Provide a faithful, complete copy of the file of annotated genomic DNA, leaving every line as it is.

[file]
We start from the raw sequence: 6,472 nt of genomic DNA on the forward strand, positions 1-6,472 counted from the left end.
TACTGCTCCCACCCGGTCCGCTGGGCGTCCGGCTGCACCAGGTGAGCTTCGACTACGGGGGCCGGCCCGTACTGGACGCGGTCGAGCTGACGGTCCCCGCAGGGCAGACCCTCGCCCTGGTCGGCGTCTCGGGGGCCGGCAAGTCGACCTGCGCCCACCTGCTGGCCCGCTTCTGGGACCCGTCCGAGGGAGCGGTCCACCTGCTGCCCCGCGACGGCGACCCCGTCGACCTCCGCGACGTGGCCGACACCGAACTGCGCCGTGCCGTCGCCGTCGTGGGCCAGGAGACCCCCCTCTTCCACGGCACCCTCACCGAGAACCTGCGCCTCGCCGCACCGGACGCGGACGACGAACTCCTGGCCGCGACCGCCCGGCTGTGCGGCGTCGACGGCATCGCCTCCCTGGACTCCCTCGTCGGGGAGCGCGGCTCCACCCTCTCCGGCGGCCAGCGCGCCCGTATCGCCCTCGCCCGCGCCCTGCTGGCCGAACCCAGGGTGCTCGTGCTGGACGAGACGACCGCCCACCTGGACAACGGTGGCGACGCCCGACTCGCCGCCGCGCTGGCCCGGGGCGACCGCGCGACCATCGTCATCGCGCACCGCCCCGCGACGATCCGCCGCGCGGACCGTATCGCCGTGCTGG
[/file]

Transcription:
We start from the raw sequence: 6,472 nt of genomic DNA on the forward strand, positions 1-6,472 counted from the left end.
TACTGCTCCCACCCGGTCCGCTGGGCGTCCGGCTGCACCAGGTGAGCTTCGACTACGGGGGCCGGCCCGTACTGGACGCGGTCGAGCTGACGGTCCCCGCAGGGCAGACCCTCGCCCTGGTCGGCGTCTCGGGGGCCGGCAAGTCGACCTGCGCCCACCTGCTGGCCCGCTTCTGGGACCCGTCCGAGGGAGCGGTCCACCTGCTGCCCCGCGACGGCGACCCCGTCGACCTCCGCGACGTGGCCGACACCGAACTGCGCCGTGCCGTCGCCGTCGTGGGCCAGGAGACCCCCCTCTTCCACGGCACCCTCACCGAGAACCTGCGCCTCGCCGCACCGGACGCGGACGACGAACTCCTGGCCGCGACCGCCCGGCTGTGCGGCGTCGACGGCATCGCCTCCCTGGACTCCCTCGTCGGGGAGCGCGGCTCCACCCTCTCCGGCGGCCAGCGCGCCCGTATCGCCCTCGCCCGCGCCCTGCTGGCCGAACCCAGGGTGCTCGTGCTGGACGAGACGACCGCCCACCTGGACAACGGTGGCGACGCCCGACTCGCCGCCGCGCTGGCCCGGGGCGACCGCGCGACCATCGTCATCGCGCACCGCCCCGCGACGATCCGCCGCGCGGACCGTATCGCCGTGCTGG